- Project Runeberg -  Finland : its public and private economy /
173

(1902) [MARC] Author: Niels Christian Frederiksen
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While a tariff union with Russia under the present
protective and prohibitive system would injure the
sound natural portion of Finnish manufactures, it would,
as already said, be entirely destructive of commerce,
trade, and navigation. It would increase the price of
all present imports, — coal, iron and other metals,
machines, and the most common necessaries of life,
such as sugar, coffee, and salt. By destroying the
import trade it would also hinder export, first by
rendering life and production more difficult and costly;
then by diminishing the already small freights which
ships can take home to the country; finally, by
decreasing the value of the means of payment in foreign
countries — its bills of exchange on these countries. If
we consider its influence on commerce, that most useful
aid to civilisation, we shall understand still better the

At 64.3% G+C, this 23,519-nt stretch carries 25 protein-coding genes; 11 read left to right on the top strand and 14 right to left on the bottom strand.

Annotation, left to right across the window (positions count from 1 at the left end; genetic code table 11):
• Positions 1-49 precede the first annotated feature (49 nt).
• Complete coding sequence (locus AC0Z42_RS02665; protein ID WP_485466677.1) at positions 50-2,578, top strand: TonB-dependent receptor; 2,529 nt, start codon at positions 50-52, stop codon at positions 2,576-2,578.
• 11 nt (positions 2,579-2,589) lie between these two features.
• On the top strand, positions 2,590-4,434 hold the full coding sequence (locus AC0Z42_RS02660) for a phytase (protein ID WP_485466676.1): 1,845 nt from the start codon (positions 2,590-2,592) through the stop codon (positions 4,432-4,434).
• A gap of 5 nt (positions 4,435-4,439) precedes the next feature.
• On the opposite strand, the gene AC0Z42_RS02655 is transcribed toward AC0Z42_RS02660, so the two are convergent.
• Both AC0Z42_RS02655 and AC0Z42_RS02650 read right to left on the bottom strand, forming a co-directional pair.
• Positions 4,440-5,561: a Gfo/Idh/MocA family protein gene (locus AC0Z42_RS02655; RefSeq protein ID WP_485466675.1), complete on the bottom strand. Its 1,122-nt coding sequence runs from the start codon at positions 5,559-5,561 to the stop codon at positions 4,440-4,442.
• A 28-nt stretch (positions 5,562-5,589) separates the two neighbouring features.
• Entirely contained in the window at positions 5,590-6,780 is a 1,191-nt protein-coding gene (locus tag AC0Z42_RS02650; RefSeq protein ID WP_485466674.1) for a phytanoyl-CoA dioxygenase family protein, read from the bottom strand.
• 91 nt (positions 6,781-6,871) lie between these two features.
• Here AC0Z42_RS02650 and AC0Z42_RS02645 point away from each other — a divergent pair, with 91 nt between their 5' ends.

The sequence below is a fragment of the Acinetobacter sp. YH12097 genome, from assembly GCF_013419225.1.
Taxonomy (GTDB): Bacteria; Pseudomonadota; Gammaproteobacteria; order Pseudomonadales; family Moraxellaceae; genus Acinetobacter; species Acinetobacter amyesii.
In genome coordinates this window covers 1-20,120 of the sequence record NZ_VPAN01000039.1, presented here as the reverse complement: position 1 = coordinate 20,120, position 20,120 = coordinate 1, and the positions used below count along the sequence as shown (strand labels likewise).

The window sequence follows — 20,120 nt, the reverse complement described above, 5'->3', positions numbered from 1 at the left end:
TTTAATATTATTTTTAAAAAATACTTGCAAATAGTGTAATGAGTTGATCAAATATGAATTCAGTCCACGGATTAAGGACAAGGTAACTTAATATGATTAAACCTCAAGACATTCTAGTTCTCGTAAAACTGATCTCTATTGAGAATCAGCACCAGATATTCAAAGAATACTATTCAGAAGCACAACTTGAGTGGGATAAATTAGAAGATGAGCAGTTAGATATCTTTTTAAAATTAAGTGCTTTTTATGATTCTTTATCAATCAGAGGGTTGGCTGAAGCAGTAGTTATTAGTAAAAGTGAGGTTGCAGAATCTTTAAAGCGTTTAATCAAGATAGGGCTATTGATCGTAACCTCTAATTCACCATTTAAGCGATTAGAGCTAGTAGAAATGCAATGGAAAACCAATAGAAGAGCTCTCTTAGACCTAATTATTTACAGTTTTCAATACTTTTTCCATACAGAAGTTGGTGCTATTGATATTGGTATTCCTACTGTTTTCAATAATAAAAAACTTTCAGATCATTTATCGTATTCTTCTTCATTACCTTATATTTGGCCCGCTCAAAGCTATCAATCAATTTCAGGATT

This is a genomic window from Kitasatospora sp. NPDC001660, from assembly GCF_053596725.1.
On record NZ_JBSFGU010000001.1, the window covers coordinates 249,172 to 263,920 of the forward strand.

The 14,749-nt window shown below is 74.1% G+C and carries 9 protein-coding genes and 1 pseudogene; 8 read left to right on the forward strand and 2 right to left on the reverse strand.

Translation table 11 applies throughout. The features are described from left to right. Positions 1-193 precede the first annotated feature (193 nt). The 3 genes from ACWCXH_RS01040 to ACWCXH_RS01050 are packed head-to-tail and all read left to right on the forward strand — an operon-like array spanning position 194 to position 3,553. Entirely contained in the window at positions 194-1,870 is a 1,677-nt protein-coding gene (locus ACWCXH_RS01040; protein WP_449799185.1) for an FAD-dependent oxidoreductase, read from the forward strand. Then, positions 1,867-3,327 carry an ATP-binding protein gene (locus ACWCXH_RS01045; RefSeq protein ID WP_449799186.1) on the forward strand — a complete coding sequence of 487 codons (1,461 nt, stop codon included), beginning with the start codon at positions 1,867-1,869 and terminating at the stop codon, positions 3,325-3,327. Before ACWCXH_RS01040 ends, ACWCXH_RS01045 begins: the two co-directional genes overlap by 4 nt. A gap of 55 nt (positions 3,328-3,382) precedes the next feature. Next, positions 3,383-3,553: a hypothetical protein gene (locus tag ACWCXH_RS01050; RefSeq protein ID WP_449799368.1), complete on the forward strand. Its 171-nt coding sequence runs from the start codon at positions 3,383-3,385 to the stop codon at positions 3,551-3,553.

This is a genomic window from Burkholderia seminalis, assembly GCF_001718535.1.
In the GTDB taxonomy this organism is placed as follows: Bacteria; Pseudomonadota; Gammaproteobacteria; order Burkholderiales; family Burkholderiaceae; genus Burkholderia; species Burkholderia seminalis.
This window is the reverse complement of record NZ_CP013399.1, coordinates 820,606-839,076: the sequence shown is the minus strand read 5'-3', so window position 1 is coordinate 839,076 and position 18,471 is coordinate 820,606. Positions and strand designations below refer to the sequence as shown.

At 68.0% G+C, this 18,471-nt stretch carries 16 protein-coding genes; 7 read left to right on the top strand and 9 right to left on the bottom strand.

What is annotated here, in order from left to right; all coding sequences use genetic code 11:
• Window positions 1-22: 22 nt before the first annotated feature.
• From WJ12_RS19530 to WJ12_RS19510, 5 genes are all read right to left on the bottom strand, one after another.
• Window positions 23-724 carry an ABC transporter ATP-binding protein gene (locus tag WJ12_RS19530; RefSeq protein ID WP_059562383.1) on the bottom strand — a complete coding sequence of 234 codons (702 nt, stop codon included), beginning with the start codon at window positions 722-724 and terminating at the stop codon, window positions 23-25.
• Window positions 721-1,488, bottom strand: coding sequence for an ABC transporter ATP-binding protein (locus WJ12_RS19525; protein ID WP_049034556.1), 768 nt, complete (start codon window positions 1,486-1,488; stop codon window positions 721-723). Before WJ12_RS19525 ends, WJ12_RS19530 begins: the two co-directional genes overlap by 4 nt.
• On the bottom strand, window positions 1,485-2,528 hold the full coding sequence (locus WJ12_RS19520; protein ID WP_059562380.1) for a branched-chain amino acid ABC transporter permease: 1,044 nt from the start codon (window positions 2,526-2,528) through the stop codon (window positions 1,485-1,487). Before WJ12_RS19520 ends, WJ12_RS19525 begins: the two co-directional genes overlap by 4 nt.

extent to which this measure would be destructive of
the whole national development. We have no need
to speak here of its influence on the situation in
Russia, on its commerce, agriculture, and business in
general. We have already spoken of the effect of the
high Russian duties on the most important Finnish
manufacturing interests. In reality, all who produce
goods are consumers by the necessities of their life and
their industrial activity. It is calculated that a simple
fisher family consisting of four persons, which is rather
below the general number, would have to pay
eighty-five marks more per annum, fifty-five marks fifty penni
as increased duty on the salt needed for forty barrels
of Baltic herrings prepared for sale, and thirty marks
for such simple necessities as coffee, chickory, iron, &c.
A Finnish cottier who keeps four cows and a horse
would have to pay fifty marks extra for iron, nails,
woollens, coffee, chickory, &c. A common peasant
proprietor with forty cows and five horses would have to pay

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